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Made and set wholly on th' accomplishment
230 And now I know he hungers where no food Is to be found, in the wide wilderness : The rest coinmit to me, I shall let pass No advantage, and his strength as oft assay.
He ceased, and heard their grant in loud acclaim; Then forth with to him takes a chosen band 236 Of spirits likest to himself in guile To be at hand, and at his beck appear, If cause were to unfold some active scene Of various persons, each to know his part , 240 Then to the desert takes with these his flight; Where still from shade to shade the Son of God After forty days' fasting had remain's, Now hung'ring first, and to himself thus said:
Where will this end? four times ten days I've pass'd Wand'ring this woody maze, and human food 246 Nor tasted, nor had appetite ; that fast 344. An inaccuracy has been pointed out in this line, as our
Saviour did not now first hunger.
To virtue I impute not, or count part
It was the hour of night, when thus the Son 200
Thus wore cut night, and now the herald lark
259. Jonn iv. 34. 266. Him thought, as we say, me thought. 1 Klugs xvil. -, el
and xix. 4. Dan. i.
But cottage, herd, or sheep-cote none he saw
300 And with fair speech these words to him address'd :
With granted leave officious I return,
310 of Israel here had famish'd, had not God Rain'a from Hear'n manna ; and that prophet bold Native of Thebez, wand'ring here was fed Twice by a voice inviting him to eat: Of thee these forty days none hath regard, 315 Forty and more deserted here indeed.
To whom thus Jesus: What conclud'st thou hence ? They all had need, 1, as thou seest, have none.
How last thou hunger then? Satan replied: Tell me, if food were now before thee set, 320 Would'st thou not eat? Thereafter as I like The giver, answer'd Jesus. Why should that Cause thy refusal ? said the subtle fiend. Hast thou not right to all created things? Owe not all creatures by just right to thee 325 308. Gen. xvi. 6. Nehaioth was the eldest son of Ishmael,
and it is supposed is here put hy mistake for the latter. 313. Thelez, T'ixhbe, where Elijah was born, hence the allusion. The wilderness in which our Savivur was at this time, was not the same with those in which Hagar, &c. are represented as wanJerius
Duty and service not to stay till bid,
He spake no dream, for as his words had end,
345 And exquisitest name, for which was drain'd Pontus, and Lucrine bay, and Afric coast. Alas! how simple, to these cates compared, Was that crude apple that diverted Eve! And at a stately side-board, by the wine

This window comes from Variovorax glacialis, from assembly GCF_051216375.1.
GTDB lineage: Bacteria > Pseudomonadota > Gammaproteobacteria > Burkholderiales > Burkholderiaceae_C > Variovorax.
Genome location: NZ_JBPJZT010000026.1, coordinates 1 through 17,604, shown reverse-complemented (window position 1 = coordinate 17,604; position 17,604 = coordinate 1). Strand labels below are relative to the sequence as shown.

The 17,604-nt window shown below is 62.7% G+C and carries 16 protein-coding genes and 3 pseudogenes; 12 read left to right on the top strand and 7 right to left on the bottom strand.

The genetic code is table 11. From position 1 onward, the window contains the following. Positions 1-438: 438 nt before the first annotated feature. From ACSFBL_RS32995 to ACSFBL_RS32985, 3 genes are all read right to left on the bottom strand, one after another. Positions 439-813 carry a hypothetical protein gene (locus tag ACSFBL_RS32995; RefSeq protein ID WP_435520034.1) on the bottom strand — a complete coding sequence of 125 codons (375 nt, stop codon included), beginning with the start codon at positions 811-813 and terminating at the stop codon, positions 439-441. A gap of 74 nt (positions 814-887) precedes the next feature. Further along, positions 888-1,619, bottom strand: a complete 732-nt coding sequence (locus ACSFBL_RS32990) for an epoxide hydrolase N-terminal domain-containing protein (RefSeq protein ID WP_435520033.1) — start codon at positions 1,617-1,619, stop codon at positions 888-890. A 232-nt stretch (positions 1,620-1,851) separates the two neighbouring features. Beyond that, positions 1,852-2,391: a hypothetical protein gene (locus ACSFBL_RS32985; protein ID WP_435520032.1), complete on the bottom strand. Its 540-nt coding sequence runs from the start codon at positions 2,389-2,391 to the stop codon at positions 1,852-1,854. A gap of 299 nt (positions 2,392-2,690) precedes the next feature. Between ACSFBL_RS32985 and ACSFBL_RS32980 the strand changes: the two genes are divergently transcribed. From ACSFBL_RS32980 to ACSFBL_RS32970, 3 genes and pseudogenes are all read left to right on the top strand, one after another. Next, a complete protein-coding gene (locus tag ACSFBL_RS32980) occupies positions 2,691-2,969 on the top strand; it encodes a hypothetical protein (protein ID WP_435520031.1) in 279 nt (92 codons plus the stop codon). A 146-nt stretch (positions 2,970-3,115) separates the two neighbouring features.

350 That fragrant smell diffused, in order stood Tall stripling youths rich clad, of fairer hue Than Ganymed or Hylas ; distant more Under the trees now tripp'd, now solemn stood, Nymphs of Diana's train, and Naiades,
355 With fruits and flow'rs from Amalthea's horn, And ladies of th' Hesperides, that seem'd Fairer than feign’d of old, or fabled since Of faery damsels met in forest wide By knights of Logres, or of Lyones,
360 Lancelot, or Pelléas, or Pellenore : And all the while harmonious airs were heard Of chiming strings, or charning pipes, and winds Of gentlest gale Arabian odours fann'd
314. Gris-amber, Ambergris was formerly used to great excest in the Aavouring of certain dishes.
317. The places here mentioned were famous in antiquity for their fish. 349. Diverter, in the Latin sense, turned aside.
From their soft wings, and Flora's earliest smells. 338
What doubts the Son of God to sit and eat!
375 Thee homage, and acknowledge thee their Lord : What doubt'st thou, Son of God ? sit down and eat.
To whom thus Jesus temp'rately reply'd : Said'st thou not that to all things I had right? And who withholds my power that right to use ? 380 Shall I receive by gift what of my own, When and where likes me best, I can command ? I can at will, doubt not, as soon as thou, Command a table in this wilderness, And call swift flights of angels ministrant Array'd in glory on my cup to attend : Why shouldst thou then obtrude this diligence, In vain, where no acceptance it can find ? And with my hunger what hast thou to do? Thy pompous delicacies I contemn,
390 And count thy specious gifts no gifts but guiles.
To whom thus answer'd Satan malecontent: That I have also power to give thou seest; If of that power I bring thee voluntary What I might have bestow'd on whom I pleased, 395 And rather opportunely in this place Chose to impart to thy apparent need, Why shouldst thou not accept it? but I see What I can do or offer is suspect; Of these things others quickly will dispose, 400 Whose pains have earn'd the far-fet spoil. With that Both table and provision vanish'd quite With sound of harpies' wings, and talons heard ;
873. Defends; as in Par. Lost, like the French defendre, to forbid. 385. So in Shakspeare's Hamlet, Act , Sc. 6.
401. Fet, instead of fetched, for softness; the word is used by Chaucer, Spenser, &c.